As a senior golfer, you want to be getting the best performance out of all your equipment. You may have had a fitting for those irons or been on a flight monitor when selecting your Driver. But have you ever thought about a golf ball fitting or even considered one of the best golf balls for seniors that are much better suited to a seniors’ game?
Often, I hear people play with a Titleist Pro V1 because it’s known to be the best. Others have brand loyalty to Taylor Made, Srixon, or Callaway because they had a great round in 2008 with a Callaway HX Tour 56. Albeit that is a great ball.
My point is if you spend the time getting hold of the right clubs, shafts, woods, and putters, then we must consider using the best golf ball that complements our swing and game.
What Golf Ball Should Seniors Play With?
This section will break down the best golf balls that seniors should play with into three topics.
- • Ball Construction
- • Swing Speed
- • Short–game
Advertisement of golf balls has made us aware that you can buy 2-piece, 3-piece, or 4/5-piece golf balls. But which is best for the senior golfer? For me, seniors should be playing with a 2-piece golf ball, and I will break down why below.
2 -Piece Golf Balls: The most common golf balls with more distance for a player with a mid to slow swing speed. 2-Piece balls are typically compressed at a low rate. This means that senior golfers can place less force onto the ball with their swing, and the ball will still fly well. 2-piece balls come in both hard and soft feel formats. Both of which have benefits, depending on your swing and preferences. I will explore the topics of swing speed and short-game later in the article.
3- Piece Golf Balls: These are softer and produce better spin than the two-piece balls. To gain the same flight as a 2-piece ball, a golfer will need to swing with a faster swing speed. A guideline could be to hit the ball consistently 200 yards plus before considering moving to a 3-piece ball. Three-piece balls provide an extra layer, allowing a golfer to control the golf ball better. This is most useful when hitting into the green or pitching and putting.
4 & 5-piece Golf Balls: They come with more cores and layers. With these balls, it’s typically someone with a fast-swing speed that will see the benefits. It’s no surprise that the complex construction means they are the most expensive on the market.
When selecting a golf ball, the first thing that comes to mind is choosing one that can fly off the tee and give you the maximum return on flight and roll. The speed you generate in your swing will affect how different golf balls fly into the air. The reason is that other golf balls are made with varying compression rates. A lower compressed golf ball will not need as much force from the golf swing to launch into the air. Due to a senior golfer often having a slower swing speed, this type of ball will suit a senior golfer.
For example, think of a Baseball and a Table Tennis ball. A Table Tennis ball can be flicked into the air by using downward pressure with your finger. With a Baseball, you would need to hit it with an object that creates enough speed for the ball to fly up. It’s the same principle with golf balls.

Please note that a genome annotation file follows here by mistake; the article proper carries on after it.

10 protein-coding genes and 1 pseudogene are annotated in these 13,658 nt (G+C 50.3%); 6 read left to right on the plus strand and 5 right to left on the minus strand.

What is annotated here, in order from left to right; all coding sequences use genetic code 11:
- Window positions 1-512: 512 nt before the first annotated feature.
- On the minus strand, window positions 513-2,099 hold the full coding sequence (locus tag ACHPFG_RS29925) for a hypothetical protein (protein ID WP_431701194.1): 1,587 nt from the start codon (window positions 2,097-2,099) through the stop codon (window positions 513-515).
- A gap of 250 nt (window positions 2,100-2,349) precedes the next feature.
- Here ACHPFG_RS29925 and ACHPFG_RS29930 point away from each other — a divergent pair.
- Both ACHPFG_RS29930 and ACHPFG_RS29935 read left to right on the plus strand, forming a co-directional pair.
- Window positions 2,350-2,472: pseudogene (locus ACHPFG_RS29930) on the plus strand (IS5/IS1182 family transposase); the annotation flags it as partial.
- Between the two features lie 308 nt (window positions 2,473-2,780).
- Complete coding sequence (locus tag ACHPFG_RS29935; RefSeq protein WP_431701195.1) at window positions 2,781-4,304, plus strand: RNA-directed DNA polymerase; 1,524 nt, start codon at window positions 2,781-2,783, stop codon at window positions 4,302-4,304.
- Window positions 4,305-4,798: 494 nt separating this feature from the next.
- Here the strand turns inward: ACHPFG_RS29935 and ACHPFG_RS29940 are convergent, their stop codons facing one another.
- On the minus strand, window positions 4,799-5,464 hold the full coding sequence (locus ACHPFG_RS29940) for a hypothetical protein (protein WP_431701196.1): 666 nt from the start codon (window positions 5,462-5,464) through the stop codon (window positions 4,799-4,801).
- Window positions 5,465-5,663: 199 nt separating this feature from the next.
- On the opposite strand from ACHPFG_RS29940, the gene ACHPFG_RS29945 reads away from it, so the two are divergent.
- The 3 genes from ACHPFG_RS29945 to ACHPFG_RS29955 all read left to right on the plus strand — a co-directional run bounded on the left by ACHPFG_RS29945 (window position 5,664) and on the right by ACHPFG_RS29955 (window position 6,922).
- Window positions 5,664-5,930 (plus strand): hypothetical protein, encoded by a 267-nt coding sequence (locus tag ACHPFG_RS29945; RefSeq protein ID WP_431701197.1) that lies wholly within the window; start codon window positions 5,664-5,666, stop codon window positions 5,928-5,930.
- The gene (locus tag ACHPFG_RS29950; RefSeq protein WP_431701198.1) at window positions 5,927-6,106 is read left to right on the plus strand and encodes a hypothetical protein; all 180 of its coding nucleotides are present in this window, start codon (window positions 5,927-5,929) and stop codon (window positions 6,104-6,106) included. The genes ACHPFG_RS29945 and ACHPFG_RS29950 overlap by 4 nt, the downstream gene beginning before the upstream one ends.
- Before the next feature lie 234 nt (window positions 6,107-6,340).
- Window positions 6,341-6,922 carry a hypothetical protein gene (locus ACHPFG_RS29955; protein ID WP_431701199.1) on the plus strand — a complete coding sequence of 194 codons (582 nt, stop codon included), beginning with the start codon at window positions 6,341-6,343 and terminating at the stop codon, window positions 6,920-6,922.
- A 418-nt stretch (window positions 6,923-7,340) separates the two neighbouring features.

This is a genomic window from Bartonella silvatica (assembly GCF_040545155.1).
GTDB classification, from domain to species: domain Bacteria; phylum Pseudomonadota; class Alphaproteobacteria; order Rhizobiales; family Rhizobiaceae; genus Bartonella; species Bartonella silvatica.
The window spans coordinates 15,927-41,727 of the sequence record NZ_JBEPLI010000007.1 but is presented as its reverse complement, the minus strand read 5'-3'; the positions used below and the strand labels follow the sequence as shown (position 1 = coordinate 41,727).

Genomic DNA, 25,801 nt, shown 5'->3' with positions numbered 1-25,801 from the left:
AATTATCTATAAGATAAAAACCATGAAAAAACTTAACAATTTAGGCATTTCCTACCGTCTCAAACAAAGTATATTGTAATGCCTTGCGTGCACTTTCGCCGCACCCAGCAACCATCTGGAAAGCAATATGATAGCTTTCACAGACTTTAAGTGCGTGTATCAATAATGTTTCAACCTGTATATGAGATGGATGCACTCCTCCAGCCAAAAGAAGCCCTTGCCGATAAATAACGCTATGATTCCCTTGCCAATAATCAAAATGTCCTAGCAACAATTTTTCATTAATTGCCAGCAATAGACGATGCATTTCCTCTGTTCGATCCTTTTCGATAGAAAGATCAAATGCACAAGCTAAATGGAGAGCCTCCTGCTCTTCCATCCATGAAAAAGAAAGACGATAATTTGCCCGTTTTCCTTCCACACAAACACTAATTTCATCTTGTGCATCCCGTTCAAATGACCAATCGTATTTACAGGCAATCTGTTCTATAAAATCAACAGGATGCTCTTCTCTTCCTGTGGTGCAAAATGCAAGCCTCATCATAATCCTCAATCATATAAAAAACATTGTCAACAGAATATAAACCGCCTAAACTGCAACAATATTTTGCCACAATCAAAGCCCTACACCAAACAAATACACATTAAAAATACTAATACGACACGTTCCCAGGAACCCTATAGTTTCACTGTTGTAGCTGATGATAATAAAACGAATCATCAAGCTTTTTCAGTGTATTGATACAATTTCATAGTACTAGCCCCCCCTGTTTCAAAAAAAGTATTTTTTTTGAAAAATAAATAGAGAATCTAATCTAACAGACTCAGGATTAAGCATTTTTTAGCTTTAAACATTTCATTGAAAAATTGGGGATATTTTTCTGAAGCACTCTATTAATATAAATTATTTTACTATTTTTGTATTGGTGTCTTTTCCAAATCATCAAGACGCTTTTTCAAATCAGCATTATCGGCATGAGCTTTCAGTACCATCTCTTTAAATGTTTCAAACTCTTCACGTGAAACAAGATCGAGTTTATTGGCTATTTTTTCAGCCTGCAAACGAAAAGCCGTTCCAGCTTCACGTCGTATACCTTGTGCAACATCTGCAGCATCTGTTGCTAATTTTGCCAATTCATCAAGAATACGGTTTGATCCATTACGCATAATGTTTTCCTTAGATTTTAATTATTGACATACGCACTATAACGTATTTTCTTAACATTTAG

Therefore, a lower compressed ball will fly better under less force from the swing. Selecting a low compressed ball that is also 2-piece can be challenging, but I would recommend the Callaway SuperSoft.
The first thing we think of with selecting the correct ball is hitting the Driver. Well, it shouldn’t be! Over half of our shots on a Sunday morning will come from within 100 yards of the green.
So, selecting a ball that feels great on and around the putting green will likely save us more shots than an extra 5 yards off the tee.
For example, let’s look at the Srixon Distance ball and a Srixon Soft Feel ball. The soft feel balls have a low compression rate; they also are ultra-soft for a greater feel around the green. If you were to putt with both balls, you would feel the difference in firmness.
Selecting the Srixon Soft Feel means you will have greater control when chipping and pitching. Also, the softer ball will stop quicker and more consistently than a harder golf ball.
Finally, it’s no secret that our visibility can deteriorate somewhat as we get older. Many golf balls now come in different colors; for example, the before-mentioned Srixon Soft Feel comes in a “bright orange.”
Using a different colored golf ball can make putting and chipping easier, depending on your personal preference. Also, the Callaway Super Soft comes with a large line across the ball which is easy to see. The advantage is that you can use the line as an alignment aid when putting. You can also use it off the tee!
My guidance would be to try many different balls. Suppose you need distance off the tee and don’t need to feel the benefit of the softer ball for the short game. Go with a distance-based golf ball.
However, when looking for the best golf ball for seniors, I suggest flipping our mindset to selecting a ball that complements our short game. The benefit is the increased feel on and around the greens. This way, we can save more shots and lower our handicaps!
The next article in our seniors golfer series looks at what is the best compression golf ball for senior golfers, and goes into a little depth about the reasons why. Best of luck out on the course.